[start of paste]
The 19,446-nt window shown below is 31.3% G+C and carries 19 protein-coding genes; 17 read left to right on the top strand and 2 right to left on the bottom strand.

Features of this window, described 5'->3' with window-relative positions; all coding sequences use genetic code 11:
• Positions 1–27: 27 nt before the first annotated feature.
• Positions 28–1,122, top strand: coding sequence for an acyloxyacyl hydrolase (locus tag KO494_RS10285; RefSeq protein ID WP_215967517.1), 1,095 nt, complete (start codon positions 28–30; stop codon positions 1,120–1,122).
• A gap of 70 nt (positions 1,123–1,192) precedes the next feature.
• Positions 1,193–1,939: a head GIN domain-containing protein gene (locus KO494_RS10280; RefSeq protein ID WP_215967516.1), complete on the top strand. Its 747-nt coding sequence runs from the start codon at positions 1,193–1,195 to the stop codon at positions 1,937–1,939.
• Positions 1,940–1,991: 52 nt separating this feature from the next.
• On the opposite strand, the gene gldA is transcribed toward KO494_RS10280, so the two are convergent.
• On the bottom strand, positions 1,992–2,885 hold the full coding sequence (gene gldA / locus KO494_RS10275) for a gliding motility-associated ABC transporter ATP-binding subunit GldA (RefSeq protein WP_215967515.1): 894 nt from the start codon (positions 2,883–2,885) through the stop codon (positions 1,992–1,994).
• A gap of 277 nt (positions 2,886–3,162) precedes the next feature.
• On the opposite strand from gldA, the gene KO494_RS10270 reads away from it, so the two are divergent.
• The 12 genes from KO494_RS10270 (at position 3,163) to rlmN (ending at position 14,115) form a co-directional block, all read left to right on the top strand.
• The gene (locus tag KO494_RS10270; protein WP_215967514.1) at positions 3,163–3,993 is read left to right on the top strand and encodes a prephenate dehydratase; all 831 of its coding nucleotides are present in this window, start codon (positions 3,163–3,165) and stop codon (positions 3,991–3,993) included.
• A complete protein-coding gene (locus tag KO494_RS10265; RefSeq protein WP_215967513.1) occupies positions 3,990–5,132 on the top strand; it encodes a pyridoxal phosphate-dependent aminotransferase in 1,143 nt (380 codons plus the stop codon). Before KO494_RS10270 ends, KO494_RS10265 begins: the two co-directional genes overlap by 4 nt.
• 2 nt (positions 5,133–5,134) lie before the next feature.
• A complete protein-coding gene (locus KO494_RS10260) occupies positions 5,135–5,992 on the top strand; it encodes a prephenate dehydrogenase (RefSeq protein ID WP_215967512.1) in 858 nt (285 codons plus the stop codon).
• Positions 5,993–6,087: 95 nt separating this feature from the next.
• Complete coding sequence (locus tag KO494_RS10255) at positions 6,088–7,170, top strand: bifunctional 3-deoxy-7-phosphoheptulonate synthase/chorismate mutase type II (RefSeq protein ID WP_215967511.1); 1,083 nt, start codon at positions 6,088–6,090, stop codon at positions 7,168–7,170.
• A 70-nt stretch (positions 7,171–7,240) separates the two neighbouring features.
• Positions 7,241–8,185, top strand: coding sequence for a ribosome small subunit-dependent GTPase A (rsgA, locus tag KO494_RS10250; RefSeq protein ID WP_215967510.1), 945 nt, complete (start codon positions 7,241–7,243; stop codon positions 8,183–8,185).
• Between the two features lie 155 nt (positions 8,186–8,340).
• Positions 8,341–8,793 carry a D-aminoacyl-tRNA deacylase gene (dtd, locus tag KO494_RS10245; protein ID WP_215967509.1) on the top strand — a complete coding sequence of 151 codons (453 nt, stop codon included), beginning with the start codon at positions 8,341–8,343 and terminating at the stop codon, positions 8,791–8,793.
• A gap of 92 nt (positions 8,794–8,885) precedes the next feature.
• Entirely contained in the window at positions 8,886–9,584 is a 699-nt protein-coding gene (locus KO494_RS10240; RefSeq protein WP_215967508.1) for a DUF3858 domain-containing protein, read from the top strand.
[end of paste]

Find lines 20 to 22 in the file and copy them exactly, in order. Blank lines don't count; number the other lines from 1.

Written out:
• Positions 7,241–8,185, top strand: coding sequence for a ribosome small subunit-dependent GTPase A (rsgA, locus tag KO494_RS10250; RefSeq protein ID WP_215967510.1), 945 nt, complete (start codon positions 7,241–7,243; stop codon positions 8,183–8,185).
• Between the two features lie 155 nt (positions 8,186–8,340).
• Positions 8,341–8,793 carry a D-aminoacyl-tRNA deacylase gene (dtd, locus tag KO494_RS10245; protein ID WP_215967509.1) on the top strand — a complete coding sequence of 151 codons (453 nt, stop codon included), beginning with the start codon at positions 8,341–8,343 and terminating at the stop codon, positions 8,791–8,793.